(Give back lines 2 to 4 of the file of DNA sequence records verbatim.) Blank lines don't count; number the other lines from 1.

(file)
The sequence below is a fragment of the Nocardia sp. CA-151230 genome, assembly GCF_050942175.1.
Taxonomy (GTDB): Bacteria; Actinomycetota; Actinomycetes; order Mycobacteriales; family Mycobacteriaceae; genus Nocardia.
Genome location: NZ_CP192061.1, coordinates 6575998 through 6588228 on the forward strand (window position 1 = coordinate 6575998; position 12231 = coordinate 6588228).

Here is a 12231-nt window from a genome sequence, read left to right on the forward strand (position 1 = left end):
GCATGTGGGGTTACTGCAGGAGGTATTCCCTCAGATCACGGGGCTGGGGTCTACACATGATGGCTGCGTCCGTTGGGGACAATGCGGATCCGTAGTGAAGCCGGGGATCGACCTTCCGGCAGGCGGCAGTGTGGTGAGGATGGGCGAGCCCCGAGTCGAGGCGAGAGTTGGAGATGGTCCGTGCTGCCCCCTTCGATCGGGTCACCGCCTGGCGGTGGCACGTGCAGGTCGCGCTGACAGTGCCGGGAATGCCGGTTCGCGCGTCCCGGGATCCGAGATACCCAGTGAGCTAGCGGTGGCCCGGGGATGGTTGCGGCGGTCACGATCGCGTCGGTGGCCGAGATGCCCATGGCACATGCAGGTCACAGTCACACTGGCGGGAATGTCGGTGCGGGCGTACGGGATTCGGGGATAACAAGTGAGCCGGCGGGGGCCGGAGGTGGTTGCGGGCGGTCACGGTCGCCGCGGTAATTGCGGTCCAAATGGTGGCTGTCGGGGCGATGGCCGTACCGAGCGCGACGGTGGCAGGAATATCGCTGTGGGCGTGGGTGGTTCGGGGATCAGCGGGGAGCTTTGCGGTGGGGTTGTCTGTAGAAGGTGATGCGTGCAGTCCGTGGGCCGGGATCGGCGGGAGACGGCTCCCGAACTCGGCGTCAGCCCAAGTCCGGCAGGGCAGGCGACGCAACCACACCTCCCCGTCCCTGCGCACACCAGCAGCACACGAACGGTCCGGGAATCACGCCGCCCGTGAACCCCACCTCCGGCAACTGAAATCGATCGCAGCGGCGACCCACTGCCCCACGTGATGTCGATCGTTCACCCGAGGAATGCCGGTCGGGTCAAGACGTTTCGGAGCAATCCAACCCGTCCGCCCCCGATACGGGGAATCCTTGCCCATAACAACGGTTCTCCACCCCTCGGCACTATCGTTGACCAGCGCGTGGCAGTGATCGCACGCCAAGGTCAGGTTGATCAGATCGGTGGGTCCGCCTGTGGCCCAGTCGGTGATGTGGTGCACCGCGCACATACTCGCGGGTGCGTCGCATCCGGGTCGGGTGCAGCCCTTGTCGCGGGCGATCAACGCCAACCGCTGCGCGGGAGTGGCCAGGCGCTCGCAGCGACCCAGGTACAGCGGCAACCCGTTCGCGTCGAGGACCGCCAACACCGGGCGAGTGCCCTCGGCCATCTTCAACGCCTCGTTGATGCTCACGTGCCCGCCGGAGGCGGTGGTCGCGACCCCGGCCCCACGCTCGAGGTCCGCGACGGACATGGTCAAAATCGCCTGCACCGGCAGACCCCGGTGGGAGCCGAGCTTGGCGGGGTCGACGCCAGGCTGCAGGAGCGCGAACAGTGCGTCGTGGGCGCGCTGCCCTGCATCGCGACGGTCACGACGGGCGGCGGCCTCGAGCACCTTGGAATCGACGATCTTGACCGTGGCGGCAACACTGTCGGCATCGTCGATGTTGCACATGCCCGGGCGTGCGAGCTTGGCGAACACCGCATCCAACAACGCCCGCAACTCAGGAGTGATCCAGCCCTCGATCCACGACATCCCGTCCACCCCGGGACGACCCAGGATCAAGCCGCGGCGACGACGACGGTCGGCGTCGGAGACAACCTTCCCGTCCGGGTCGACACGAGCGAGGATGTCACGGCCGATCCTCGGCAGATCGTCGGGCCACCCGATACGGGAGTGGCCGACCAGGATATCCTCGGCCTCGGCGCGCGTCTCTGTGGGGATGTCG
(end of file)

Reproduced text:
Taxonomy (GTDB): Bacteria; Actinomycetota; Actinomycetes; order Mycobacteriales; family Mycobacteriaceae; genus Nocardia.
Genome location: NZ_CP192061.1, coordinates 6575998 through 6588228 on the forward strand (window position 1 = coordinate 6575998; position 12231 = coordinate 6588228).

Here is a 12231-nt window from a genome sequence, read left to right on the forward strand (position 1 = left end):